[Editor's Note] Milos Bezanov is a second year student currently studying International Politics at King’s College London.
Why of? It seems an odd choice of wording. I could've used “from music” or “with music”. It may not seem like much, but here and now, “making more of music” sums up Audiodraft better than any other sentence. Suddenly, the why question becomes much more interesting. Audiodraft is a Finnish startup run by Co-founders Teemu-Yli-Hollo and Arto Tolonen, who started the project in early 2010. Both music lovers, Yli-Hollo hopes that Audiodraft will “give artists other means to create and find distribution for their music rather than the old record label way”. If Audiodraft were making more from music, they would simply be another record label. If they were making more with music, they would be a band. If they were using music, they wouldn't be original. So if they make more of music, the next question is how?
Audiodraft crowdsource music. They provide a platform that allows clientele, which can be mobile phone providers to advertising agencies, film producers...in fact anyone who needs a piece of music, to create a competition. These competitions are open, and sound designers compete for the reward (usually a cash prize). Audiodraft earn through the $99 listing fee and a modest 10% of the prize money, and take nothing from the musicians. Clients can give feedback while the music is being made. They can listen to the samples and tracks of what’s in progress and in turn provide either general or personal feedback. Often with music it's difficult to know what the client wants at the very start, and it's even likely the client may change his mind. The result is more rewriting of music, more work, more stress and a shortened lifespan for all. However, with an interactive platform, if the client doesn't like something he can say so and change it immediately. Instant connectivity means the same result with less work and a lifespan left intact.
Clearly the idea has appeal. Audiodraft is backed by Rovio's Peter Vesterbacka, who is on the advisory board, and has Finnish investors to feed its startup needs. Since then, big names like Nokia have used the service to find new music for its ringtone, while also expanding operations to San Francisco. But why Audiodraft? Other services like MusikPitch also provide an interactive platform linking musicians to clients, so what makes it unique? The difference is Audiodraft spotted a flaw in the business model. Supposing you commission musicians to make music. They compete amongst each other and the winner gets the prize money, but what about everyone else? This high risk high reward model makes it difficult maintain a steady income, especially if you're an “independent, unsigned artist that produces quality work”, the kind of artist that audiodraft is made for.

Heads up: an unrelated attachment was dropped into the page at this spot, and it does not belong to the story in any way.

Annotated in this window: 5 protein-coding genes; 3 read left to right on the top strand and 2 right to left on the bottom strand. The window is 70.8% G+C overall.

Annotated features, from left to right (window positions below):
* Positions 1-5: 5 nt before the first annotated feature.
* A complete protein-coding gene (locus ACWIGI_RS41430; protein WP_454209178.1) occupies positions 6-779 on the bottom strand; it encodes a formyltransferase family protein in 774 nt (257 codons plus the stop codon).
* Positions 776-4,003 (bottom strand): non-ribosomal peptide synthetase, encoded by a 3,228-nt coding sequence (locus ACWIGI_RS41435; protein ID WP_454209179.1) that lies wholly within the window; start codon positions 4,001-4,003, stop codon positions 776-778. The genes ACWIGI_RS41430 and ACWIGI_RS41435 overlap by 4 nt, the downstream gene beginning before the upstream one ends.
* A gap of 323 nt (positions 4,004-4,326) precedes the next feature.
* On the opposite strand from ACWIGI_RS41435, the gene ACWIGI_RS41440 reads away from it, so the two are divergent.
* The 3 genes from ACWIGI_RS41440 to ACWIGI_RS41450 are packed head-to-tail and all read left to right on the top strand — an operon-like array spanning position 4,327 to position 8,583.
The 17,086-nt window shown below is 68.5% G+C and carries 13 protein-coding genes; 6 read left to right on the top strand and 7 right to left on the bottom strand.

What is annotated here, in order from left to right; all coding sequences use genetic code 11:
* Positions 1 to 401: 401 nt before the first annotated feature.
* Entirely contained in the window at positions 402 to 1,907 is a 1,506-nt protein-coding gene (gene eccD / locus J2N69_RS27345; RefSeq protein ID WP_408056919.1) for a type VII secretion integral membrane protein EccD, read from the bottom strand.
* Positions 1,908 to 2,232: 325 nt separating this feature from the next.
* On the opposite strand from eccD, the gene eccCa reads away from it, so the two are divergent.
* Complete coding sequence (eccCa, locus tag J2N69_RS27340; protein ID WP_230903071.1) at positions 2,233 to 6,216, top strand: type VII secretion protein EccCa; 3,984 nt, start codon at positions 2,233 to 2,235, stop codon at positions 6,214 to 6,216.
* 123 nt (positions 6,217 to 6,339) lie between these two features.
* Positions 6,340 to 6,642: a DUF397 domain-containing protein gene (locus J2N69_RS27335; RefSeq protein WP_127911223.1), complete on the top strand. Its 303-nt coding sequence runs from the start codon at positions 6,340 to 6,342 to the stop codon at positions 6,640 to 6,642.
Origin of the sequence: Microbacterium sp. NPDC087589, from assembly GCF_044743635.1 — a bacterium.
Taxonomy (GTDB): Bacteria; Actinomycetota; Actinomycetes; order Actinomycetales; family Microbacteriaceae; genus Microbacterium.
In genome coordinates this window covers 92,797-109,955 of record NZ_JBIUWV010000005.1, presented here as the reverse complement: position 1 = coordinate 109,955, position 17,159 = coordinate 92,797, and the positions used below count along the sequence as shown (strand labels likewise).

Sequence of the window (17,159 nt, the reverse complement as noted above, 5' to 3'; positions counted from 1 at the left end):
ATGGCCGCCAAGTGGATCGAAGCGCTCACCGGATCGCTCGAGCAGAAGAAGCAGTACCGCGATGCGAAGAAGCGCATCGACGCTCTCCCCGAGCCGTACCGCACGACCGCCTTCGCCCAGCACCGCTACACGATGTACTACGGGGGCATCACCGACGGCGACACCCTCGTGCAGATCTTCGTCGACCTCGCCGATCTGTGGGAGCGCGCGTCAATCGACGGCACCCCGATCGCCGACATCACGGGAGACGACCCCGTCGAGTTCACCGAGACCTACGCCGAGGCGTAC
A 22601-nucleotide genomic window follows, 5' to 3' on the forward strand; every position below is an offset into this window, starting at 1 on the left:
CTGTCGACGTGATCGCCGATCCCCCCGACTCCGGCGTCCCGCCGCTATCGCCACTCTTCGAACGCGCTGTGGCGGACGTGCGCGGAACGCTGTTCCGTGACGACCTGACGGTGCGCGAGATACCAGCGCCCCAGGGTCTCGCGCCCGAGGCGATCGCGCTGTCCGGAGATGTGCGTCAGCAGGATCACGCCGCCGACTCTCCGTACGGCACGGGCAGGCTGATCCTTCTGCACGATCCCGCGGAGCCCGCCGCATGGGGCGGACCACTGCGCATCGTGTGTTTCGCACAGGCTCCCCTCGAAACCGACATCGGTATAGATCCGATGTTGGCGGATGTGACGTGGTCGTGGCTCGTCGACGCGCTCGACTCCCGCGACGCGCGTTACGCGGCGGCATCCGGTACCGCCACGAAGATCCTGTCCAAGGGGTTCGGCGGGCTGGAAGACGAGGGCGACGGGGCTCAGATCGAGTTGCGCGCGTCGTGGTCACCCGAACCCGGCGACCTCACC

Audiodraft have the answer. The model is versatile enough for collaboration on its “social audio sketching tool” (e.g. one may work on the vocal track, another on bass or drums...). This feature also has social networking aspects to their model. Yli-Hollo explains that “artists can comment on the song on the timeline of their track.... can tag a comment to the point of the sound wave and ask what is this sound peak...should we tweak it”. The interactive element not only lets the client guide the musicians, it lets the artists guide each other. This is important when working alongside equally talented musicians who are equally convinced of their greatness. What is unique is that Audiodraft managed to combine several aspects into one. Through crowdsourcing it exposes demand to supply, people who want to make music to those who need it. Collaboration can minimise risk and reward for those who want it, and finally, the social networking aspect keeps it all together ensuring any change to the music isn't passed without approval.
Their ambition, it seems, knows no limits. The founders a constantly pushing forward with the idea “Imagine ...giving fans access to hear the song as it is being written, having them comment on the track and share the process of writing music” and are also planning to move ahead on the business front. Their next target is to break onto the international music scene, in particular Los Angeles, New York and Your Truly (London..). Having looked back, it would be easy for them to say we've done well. However, what's really unique is, rather than making more from music or by music, they've stumbled onto a business model that is centred on the music. Not the artists, not the clients, nor the record producers who own the rights, but the music. Collaboration lessens risk for artists, but only to get more on board. The interactive aspect lets the client into the process, but only to ensure the music is what they're looking for. Audiodraft are trying to create the best place to reconcile supply and demand, that is, to make the most of music for suppliers, and to ensure it's in tune with demand. They're closer but still not there, which is why they really shouldn't stop.